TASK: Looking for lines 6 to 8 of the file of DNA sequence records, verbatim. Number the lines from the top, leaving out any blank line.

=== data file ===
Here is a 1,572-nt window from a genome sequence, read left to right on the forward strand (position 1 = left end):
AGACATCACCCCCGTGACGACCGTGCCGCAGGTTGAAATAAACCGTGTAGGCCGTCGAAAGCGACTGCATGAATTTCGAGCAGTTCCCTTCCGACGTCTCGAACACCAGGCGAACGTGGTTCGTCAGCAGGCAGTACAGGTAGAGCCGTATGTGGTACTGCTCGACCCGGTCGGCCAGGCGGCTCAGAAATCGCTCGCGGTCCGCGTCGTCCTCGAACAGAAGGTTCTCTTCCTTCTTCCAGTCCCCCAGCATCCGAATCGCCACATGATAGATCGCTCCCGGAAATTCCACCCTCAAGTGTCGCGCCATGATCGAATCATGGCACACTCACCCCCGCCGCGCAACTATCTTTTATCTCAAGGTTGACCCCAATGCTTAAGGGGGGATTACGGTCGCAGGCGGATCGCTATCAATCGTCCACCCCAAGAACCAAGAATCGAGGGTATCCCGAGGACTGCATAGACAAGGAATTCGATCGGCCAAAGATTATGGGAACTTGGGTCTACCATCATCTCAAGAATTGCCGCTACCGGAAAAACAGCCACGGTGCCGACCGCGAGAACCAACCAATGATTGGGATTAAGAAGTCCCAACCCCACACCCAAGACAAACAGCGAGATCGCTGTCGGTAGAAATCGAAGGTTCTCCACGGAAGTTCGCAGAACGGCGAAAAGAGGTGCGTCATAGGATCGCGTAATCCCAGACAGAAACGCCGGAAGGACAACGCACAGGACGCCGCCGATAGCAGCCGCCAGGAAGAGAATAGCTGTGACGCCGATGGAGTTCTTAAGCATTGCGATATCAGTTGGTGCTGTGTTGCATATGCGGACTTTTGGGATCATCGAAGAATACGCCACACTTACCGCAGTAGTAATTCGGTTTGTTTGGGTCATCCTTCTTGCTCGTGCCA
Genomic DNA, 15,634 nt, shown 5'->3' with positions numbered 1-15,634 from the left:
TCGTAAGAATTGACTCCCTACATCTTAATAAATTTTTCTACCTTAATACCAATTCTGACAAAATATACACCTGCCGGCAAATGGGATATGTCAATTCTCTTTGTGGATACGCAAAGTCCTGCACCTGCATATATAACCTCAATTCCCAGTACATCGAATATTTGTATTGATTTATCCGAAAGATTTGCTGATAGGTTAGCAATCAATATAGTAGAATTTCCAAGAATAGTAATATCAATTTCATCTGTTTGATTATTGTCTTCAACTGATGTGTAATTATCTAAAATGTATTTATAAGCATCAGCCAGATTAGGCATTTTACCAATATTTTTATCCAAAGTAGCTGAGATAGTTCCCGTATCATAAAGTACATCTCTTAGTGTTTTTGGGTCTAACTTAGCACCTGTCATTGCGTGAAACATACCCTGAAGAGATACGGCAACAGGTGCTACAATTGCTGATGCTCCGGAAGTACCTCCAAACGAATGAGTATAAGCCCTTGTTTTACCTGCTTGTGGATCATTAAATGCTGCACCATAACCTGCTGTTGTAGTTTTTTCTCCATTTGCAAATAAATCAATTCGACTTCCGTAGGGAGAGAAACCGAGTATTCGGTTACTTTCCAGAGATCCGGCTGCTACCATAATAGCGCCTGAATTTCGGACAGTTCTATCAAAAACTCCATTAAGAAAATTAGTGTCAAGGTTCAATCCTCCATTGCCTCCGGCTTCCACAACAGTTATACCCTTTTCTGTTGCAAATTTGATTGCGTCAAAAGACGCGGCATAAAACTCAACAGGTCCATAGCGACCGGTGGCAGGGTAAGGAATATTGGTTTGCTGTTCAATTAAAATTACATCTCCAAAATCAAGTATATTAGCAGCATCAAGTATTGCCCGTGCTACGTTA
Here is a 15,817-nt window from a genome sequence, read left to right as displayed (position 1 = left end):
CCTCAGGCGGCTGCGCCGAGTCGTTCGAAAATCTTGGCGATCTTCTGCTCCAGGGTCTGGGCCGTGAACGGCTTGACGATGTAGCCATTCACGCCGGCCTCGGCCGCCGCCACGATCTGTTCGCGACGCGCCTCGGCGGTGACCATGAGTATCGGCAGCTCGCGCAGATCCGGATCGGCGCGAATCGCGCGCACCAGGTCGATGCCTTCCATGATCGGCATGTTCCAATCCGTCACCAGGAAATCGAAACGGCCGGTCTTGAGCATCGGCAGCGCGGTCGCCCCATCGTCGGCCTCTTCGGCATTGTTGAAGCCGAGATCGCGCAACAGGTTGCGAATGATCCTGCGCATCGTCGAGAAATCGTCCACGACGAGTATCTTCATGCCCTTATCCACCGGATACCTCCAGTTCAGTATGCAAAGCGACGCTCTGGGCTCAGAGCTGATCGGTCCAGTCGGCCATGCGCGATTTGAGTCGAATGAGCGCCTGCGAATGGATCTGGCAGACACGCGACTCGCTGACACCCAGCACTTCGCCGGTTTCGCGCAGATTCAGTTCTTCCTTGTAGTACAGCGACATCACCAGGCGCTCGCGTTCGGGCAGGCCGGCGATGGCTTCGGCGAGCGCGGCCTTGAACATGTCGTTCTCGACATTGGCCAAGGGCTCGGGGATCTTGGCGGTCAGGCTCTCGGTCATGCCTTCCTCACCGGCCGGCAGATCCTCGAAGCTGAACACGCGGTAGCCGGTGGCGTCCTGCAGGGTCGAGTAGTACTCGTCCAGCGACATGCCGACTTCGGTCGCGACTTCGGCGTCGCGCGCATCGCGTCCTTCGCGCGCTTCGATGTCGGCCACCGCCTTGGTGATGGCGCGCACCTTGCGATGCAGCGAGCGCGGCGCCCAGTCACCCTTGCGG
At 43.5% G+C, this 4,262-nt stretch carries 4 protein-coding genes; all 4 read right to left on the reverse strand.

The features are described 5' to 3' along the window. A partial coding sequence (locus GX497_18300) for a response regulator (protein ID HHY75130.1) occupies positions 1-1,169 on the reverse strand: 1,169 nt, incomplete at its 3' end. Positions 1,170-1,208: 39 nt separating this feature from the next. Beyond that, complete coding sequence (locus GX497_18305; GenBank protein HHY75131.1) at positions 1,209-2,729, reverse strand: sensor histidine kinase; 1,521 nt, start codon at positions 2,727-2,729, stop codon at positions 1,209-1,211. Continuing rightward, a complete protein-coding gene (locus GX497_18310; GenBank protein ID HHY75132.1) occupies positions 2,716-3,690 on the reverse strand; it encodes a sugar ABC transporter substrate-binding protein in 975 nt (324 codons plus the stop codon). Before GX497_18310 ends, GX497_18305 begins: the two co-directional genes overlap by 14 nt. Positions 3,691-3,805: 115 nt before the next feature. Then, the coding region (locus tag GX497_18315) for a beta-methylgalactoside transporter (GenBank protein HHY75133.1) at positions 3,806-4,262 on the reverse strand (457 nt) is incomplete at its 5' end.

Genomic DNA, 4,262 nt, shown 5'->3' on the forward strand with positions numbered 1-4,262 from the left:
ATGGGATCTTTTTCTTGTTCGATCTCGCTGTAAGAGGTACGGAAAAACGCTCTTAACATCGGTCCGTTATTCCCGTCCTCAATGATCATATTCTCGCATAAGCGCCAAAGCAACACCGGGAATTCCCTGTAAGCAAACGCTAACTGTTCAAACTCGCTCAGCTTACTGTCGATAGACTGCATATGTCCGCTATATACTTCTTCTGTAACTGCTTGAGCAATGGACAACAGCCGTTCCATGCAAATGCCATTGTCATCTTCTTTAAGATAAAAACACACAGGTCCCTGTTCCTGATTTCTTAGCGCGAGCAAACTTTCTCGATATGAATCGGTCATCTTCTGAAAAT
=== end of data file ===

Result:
CCTCAGGCGGCTGCGCCGAGTCGTTCGAAAATCTTGGCGATCTTCTGCTCCAGGGTCTGGGCCGTGAACGGCTTGACGATGTAGCCATTCACGCCGGCCTCGGCCGCCGCCACGATCTGTTCGCGACGCGCCTCGGCGGTGACCATGAGTATCGGCAGCTCGCGCAGATCCGGATCGGCGCGAATCGCGCGCACCAGGTCGATGCCTTCCATGATCGGCATGTTCCAATCCGTCACCAGGAAATCGAAACGGCCGGTCTTGAGCATCGGCAGCGCGGTCGCCCCATCGTCGGCCTCTTCGGCATTGTTGAAGCCGAGATCGCGCAACAGGTTGCGAATGATCCTGCGCATCGTCGAGAAATCGTCCACGACGAGTATCTTCATGCCCTTATCCACCGGATACCTCCAGTTCAGTATGCAAAGCGACGCTCTGGGCTCAGAGCTGATCGGTCCAGTCGGCCATGCGCGATTTGAGTCGAATGAGCGCCTGCGAATGGATCTGGCAGACACGCGACTCGCTGACACCCAGCACTTCGCCGGTTTCGCGCAGATTCAGTTCTTCCTTGTAGTACAGCGACATCACCAGGCGCTCGCGTTCGGGCAGGCCGGCGATGGCTTCGGCGAGCGCGGCCTTGAACATGTCGTTCTCGACATTGGCCAAGGGCTCGGGGATCTTGGCGGTCAGGCTCTCGGTCATGCCTTCCTCACCGGCCGGCAGATCCTCGAAGCTGAACACGCGGTAGCCGGTGGCGTCCTGCAGGGTCGAGTAGTACTCGTCCAGCGACATGCCGACTTCGGTCGCGACTTCGGCGTCGCGCGCATCGCGTCCTTCGCGCGCTTCGATGTCGGCCACCGCCTTGGTGATGGCGCGCACCTTGCGATGCAGCGAGCGCGGCGCCCAGTCACCCTTGCGG
At 43.5% G+C, this 4,262-nt stretch carries 4 protein-coding genes; all 4 read right to left on the reverse strand.

The features are described 5' to 3' along the window. A partial coding sequence (locus GX497_18300) for a response regulator (protein ID HHY75130.1) occupies positions 1-1,169 on the reverse strand: 1,169 nt, incomplete at its 3' end. Positions 1,170-1,208: 39 nt separating this feature from the next. Beyond that, complete coding sequence (locus GX497_18305; GenBank protein HHY75131.1) at positions 1,209-2,729, reverse strand: sensor histidine kinase; 1,521 nt, start codon at positions 2,727-2,729, stop codon at positions 1,209-1,211. Continuing rightward, a complete protein-coding gene (locus GX497_18310; GenBank protein ID HHY75132.1) occupies positions 2,716-3,690 on the reverse strand; it encodes a sugar ABC transporter substrate-binding protein in 975 nt (324 codons plus the stop codon). Before GX497_18310 ends, GX497_18305 begins: the two co-directional genes overlap by 14 nt. Positions 3,691-3,805: 115 nt before the next feature. Then, the coding region (locus tag GX497_18315) for a beta-methylgalactoside transporter (GenBank protein HHY75133.1) at positions 3,806-4,262 on the reverse strand (457 nt) is incomplete at its 5' end.